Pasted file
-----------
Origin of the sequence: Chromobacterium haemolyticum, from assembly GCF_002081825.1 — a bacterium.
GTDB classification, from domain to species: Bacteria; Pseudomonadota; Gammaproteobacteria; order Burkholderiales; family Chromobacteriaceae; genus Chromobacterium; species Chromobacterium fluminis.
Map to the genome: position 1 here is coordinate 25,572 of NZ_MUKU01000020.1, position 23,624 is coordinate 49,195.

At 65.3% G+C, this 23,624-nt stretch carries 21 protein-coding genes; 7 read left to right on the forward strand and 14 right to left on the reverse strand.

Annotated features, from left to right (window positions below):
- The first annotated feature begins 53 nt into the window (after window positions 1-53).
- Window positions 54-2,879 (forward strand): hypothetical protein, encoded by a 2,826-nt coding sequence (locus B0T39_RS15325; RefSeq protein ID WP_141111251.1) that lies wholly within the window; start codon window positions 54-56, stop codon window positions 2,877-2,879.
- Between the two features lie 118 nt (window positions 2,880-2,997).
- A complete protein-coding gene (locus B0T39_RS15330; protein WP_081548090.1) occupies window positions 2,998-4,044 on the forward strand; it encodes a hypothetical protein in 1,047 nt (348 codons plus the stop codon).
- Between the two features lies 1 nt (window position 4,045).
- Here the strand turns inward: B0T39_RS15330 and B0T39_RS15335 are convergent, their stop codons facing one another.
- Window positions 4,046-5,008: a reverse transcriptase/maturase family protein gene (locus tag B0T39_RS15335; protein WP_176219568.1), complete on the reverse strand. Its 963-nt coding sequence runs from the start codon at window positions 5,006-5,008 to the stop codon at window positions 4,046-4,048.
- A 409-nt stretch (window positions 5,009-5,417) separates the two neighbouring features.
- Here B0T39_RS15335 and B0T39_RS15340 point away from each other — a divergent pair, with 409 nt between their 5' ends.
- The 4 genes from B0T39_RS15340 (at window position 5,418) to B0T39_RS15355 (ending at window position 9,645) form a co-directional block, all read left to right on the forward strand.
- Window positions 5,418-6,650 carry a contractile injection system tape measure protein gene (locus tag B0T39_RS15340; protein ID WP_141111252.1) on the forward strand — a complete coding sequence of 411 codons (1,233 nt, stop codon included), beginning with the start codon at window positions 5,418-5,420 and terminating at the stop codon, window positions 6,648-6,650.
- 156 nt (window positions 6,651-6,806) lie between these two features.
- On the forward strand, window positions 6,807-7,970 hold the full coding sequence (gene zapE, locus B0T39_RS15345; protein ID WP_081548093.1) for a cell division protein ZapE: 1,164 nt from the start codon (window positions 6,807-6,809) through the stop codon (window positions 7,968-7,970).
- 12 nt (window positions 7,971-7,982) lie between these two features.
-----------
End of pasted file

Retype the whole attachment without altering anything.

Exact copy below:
Origin of the sequence: Chromobacterium haemolyticum, from assembly GCF_002081825.1 — a bacterium.
GTDB classification, from domain to species: Bacteria; Pseudomonadota; Gammaproteobacteria; order Burkholderiales; family Chromobacteriaceae; genus Chromobacterium; species Chromobacterium fluminis.
Map to the genome: position 1 here is coordinate 25,572 of NZ_MUKU01000020.1, position 23,624 is coordinate 49,195.

At 65.3% G+C, this 23,624-nt stretch carries 21 protein-coding genes; 7 read left to right on the forward strand and 14 right to left on the reverse strand.

Annotated features, from left to right (window positions below):
- The first annotated feature begins 53 nt into the window (after window positions 1-53).
- Window positions 54-2,879 (forward strand): hypothetical protein, encoded by a 2,826-nt coding sequence (locus B0T39_RS15325; RefSeq protein ID WP_141111251.1) that lies wholly within the window; start codon window positions 54-56, stop codon window positions 2,877-2,879.
- Between the two features lie 118 nt (window positions 2,880-2,997).
- A complete protein-coding gene (locus B0T39_RS15330; protein WP_081548090.1) occupies window positions 2,998-4,044 on the forward strand; it encodes a hypothetical protein in 1,047 nt (348 codons plus the stop codon).
- Between the two features lies 1 nt (window position 4,045).
- Here the strand turns inward: B0T39_RS15330 and B0T39_RS15335 are convergent, their stop codons facing one another.
- Window positions 4,046-5,008: a reverse transcriptase/maturase family protein gene (locus tag B0T39_RS15335; protein WP_176219568.1), complete on the reverse strand. Its 963-nt coding sequence runs from the start codon at window positions 5,006-5,008 to the stop codon at window positions 4,046-4,048.
- A 409-nt stretch (window positions 5,009-5,417) separates the two neighbouring features.
- Here B0T39_RS15335 and B0T39_RS15340 point away from each other — a divergent pair, with 409 nt between their 5' ends.
- The 4 genes from B0T39_RS15340 (at window position 5,418) to B0T39_RS15355 (ending at window position 9,645) form a co-directional block, all read left to right on the forward strand.
- Window positions 5,418-6,650 carry a contractile injection system tape measure protein gene (locus tag B0T39_RS15340; protein ID WP_141111252.1) on the forward strand — a complete coding sequence of 411 codons (1,233 nt, stop codon included), beginning with the start codon at window positions 5,418-5,420 and terminating at the stop codon, window positions 6,648-6,650.
- 156 nt (window positions 6,651-6,806) lie between these two features.
- On the forward strand, window positions 6,807-7,970 hold the full coding sequence (gene zapE, locus B0T39_RS15345; protein ID WP_081548093.1) for a cell division protein ZapE: 1,164 nt from the start codon (window positions 6,807-6,809) through the stop codon (window positions 7,968-7,970).
- 12 nt (window positions 7,971-7,982) lie between these two features.